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Joint Protection
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Joint Protection Principles of Occupational Therapy

Use your joints sensibly, and with care.  Remember, arthritis is something you have a lot of control over how it progresses.  With Arthritis, working through the pain is usually not the best approach, and can cause stress and damage to your joints.  This means RETHINKing about your activities or your “occupations”.  You are your best friend to help yourself do but hurt less. 

Below is some very helpful information to give you the knowledge and the way you should look at your activities to help yourself prevent too much pain or damage to your joints.  It is a “Mindset”.  It is learning to think before doing, BUT still doing and living.  Joint protection principles help you prevent pain.

  Learn to respect your arthritis pain...  
  If you can learn which activity stresses a joint, then you can avoid repeating it.  Pain that lasts more than an hour, and definitely more than two hours usually indicates the activity stressed your joints.  Try and think of ways to change or modify that action.  There is a difference between general discomfort of arthritis and the pain from overusing a joint.  
     
  Use larger or strongest joint available for the job...  
  Think about how to do a job or activity.  Favor the larger joints.  Save the smaller and thus weaker joints for the jobs they can handle. Example:  instead of carry a heavy book or tray with your hands only, carry it with elbow, and pull it towards your chest.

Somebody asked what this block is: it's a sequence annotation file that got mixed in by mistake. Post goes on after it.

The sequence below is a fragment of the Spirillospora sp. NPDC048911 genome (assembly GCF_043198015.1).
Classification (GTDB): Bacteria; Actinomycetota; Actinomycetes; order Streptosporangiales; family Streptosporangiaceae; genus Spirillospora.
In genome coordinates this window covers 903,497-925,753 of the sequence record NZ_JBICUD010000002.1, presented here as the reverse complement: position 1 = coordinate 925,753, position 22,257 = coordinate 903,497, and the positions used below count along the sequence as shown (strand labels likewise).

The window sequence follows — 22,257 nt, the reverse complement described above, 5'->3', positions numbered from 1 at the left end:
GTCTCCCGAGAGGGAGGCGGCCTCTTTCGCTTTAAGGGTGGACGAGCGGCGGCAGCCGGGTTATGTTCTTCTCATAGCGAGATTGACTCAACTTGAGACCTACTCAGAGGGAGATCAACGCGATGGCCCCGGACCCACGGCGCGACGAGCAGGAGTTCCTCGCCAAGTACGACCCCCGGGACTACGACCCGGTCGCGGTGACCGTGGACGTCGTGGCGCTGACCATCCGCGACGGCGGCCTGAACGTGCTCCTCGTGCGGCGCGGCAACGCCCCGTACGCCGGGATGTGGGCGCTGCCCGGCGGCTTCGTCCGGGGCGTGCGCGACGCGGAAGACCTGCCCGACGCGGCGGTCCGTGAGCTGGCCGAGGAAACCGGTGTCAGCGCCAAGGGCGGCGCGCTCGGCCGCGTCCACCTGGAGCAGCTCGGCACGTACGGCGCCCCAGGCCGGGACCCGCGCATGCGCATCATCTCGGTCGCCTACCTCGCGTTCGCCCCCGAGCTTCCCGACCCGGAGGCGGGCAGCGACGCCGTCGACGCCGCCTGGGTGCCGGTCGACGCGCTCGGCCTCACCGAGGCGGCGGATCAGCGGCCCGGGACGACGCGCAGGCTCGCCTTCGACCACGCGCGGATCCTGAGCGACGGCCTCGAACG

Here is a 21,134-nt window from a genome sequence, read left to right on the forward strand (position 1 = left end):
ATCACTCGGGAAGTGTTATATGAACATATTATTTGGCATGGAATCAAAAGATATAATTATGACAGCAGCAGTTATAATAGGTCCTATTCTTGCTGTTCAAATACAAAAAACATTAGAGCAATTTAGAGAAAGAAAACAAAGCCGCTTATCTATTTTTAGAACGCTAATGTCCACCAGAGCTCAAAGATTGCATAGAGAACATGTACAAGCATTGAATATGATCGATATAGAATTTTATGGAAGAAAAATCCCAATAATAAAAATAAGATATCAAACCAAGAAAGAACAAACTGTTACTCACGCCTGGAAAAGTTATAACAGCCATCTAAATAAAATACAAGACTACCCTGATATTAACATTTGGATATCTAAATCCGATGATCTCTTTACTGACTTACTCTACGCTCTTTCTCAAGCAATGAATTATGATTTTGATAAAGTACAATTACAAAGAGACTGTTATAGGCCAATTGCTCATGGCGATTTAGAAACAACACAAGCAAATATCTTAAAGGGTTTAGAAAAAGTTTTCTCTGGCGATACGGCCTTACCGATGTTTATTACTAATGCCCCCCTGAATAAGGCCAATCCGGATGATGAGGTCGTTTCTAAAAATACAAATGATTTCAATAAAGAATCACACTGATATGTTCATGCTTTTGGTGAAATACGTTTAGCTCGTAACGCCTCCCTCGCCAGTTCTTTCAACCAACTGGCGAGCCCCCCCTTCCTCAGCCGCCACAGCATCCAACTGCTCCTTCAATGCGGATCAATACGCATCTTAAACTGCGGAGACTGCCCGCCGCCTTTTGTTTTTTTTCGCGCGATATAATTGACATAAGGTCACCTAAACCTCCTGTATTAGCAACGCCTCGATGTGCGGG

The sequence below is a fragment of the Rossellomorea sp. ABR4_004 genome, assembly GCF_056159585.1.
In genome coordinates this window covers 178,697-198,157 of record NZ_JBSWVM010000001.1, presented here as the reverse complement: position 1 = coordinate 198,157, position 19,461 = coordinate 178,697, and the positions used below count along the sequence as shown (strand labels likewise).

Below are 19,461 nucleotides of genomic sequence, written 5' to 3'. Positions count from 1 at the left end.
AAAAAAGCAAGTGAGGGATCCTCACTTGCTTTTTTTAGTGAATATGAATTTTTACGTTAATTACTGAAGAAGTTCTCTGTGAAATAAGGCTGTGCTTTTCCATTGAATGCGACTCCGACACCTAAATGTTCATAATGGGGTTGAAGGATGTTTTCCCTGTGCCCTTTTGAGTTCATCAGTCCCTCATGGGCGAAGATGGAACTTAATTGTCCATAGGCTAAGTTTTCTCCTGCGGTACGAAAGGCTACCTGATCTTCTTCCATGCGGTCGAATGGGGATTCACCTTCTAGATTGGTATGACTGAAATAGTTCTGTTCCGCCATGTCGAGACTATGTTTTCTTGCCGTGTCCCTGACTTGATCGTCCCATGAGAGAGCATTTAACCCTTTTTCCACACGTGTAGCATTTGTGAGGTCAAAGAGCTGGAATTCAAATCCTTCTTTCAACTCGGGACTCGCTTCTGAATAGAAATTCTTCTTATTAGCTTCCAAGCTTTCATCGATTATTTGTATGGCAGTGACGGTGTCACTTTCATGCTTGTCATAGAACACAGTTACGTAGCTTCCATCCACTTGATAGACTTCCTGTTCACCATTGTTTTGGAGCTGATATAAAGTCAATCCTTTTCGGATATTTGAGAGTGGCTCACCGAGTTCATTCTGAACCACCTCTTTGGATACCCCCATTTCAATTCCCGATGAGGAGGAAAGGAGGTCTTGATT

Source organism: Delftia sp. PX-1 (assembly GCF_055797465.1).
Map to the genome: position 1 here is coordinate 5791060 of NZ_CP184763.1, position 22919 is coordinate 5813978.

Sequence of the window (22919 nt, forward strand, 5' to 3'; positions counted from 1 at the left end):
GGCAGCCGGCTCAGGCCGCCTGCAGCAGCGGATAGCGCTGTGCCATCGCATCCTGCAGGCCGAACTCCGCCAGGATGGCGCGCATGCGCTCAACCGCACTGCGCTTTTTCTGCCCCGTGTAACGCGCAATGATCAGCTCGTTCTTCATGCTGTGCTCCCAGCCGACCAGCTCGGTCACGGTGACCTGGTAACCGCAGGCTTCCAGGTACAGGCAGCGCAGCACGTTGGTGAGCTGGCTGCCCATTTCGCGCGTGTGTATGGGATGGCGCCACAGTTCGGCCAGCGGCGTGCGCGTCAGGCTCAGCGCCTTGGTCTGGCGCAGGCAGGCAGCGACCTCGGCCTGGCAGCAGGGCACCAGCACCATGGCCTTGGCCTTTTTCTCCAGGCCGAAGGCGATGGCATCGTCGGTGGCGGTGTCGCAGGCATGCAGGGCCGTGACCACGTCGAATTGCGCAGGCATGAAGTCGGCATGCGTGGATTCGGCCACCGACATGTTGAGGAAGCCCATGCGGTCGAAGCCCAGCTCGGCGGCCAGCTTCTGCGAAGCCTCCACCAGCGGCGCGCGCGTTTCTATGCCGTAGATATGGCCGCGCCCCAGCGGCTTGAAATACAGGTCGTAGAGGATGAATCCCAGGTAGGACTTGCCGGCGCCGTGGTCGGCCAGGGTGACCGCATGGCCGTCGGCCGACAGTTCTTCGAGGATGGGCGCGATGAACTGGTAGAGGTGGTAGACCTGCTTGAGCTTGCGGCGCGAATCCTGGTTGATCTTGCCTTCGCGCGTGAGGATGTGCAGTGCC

Move your joints through a pain free range of motion...  
 

Every day move your joints in a range of motion that is as pain free as possible.  This will help maintain mobility.  But don’t overdo it.  Gentle movements, as sudden jerking or bouncing can stress joints.

 
     
  Be careful how you use your hands...  
  Your therapist will train and educate you on how to avoid stressful positions or methods.  This includes:
  • Avoid making tight fists. Use large handles or built up handles on tools or instruments.
Avoid activities or positions that push your fingers toward your little finger.  Example:  don’t pick up a cup or gallon of milk with your hand – instead use both hands and grasp the container on the sides to hold or pour.
 
     

 
Owners Karla and
David Gonzales

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